PESHAWAR: Pakistan is gradually losing its trade share in Afghanistan, mainly because of administrative issues related to commerce, consignment handling facilities and closures of crossing points due to political issues as well as lack of facilities at the borders.
According to a report released last month by the International Organization for Trading Economics, Pakistan’s export volume with Afghanistan during the first 11 months of the last fiscal year (FY2019-20) declined by 33.40pc to $8.82 billion, as against $10.11 billion during the same period of last year.
On the other hand, Pakistan’s imports from Afghanistan were recorded at $579.53 million during the period under review, of which the share of fruits and vegetables was $175.25 million and $155.14 million, respectively. Besides, Pakistan had spent $91.14 million on minerals’ import, $57.87 million on cotton and $32.78 million on iron and steel products.
Talking to this scribe, Wafa Jan, an Afghan trader, said in line with the rest of the world, Pak-Afghan trade was also dented badly by coronavirus outbreak and subsequent lockdowns. Although Pak-Afghan border points have now been opened, trade activities remain very slow, mainly due to the lack of facilities at the crossing points, he added.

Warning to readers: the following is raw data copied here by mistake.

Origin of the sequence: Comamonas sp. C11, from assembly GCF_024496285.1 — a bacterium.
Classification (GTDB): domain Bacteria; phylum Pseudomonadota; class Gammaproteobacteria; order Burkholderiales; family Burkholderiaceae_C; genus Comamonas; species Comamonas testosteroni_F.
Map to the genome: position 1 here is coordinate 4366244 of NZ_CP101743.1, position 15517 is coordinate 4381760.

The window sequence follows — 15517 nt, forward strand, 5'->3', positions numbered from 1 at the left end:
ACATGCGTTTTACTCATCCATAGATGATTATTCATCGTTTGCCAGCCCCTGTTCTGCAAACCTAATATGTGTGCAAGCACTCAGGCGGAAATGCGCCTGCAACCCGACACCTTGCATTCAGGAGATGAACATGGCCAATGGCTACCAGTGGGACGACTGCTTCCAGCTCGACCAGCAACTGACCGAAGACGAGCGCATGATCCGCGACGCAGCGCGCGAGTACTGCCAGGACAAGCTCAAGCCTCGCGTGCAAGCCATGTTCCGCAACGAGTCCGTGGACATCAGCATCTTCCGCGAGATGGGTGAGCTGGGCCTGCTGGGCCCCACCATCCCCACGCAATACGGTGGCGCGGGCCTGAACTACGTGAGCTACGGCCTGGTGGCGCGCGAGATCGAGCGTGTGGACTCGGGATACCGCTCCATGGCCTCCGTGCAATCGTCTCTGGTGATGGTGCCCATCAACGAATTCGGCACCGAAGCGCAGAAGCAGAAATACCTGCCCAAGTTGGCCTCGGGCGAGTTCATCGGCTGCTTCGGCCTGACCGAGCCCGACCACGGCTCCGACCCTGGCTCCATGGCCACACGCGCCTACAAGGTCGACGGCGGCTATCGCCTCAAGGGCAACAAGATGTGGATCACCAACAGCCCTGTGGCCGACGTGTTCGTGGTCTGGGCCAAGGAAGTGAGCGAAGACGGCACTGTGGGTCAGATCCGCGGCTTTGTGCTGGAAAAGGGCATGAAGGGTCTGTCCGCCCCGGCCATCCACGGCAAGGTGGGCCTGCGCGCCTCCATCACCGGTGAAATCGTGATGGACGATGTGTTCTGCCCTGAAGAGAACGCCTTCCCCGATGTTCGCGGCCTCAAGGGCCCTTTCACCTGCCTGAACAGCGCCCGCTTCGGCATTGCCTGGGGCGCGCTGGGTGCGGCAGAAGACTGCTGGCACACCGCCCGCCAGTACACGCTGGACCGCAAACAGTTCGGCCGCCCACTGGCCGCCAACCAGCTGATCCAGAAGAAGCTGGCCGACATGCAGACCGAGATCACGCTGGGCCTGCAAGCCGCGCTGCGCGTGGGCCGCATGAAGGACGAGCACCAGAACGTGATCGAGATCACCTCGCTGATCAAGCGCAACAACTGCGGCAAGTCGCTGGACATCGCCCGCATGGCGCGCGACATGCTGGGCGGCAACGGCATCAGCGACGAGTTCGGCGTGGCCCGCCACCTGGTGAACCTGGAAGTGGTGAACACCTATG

“Lack of arrangements and regular delays in the clearance of goods have forced the Afghan traders to shift to Iranians ports,” he said. “However, if proper facilities are provided and bottlenecks are removed, trade between the two countries could be enhanced up to $5 billion.”
He urged Pakistani authorities to reduce goods’ clearance time by improving border management. “The biggest problem currently being faced by Afghan importers is that they are not receiving their goods on time, which is why they are being forced to look towards alternative options.”
Pakistan is Afghanistan’s biggest trading partner. The country’s main exports to its western neighbour included wheat, cement, sugar, vegetables, marble, ghee, rice etc. However, despite years of efforts, the menace of smuggling and illegal trade between the two countries could not be curtailed.
Talking to Profit, Frontier Customs Agents Association President Ziaul Haq Sarhadi said that the trade volume would not increase until the Afghanistan-bound containers were cleared in due time, adding that effective arrangements should be made at crossing points by further strengthening all the departments through the provision of latest machinery.
Sarhadi warned that if the current situation continued, Pak-Afghan trade would be reduced to zero.
“There was a time when trade volume between the two countries was $2.5 billion, but it gradually declined over the years, and the coronavirus pandemic has now played a major role in further reducing the trade volume, as the border crossing points remained closed for almost three months,” he stated.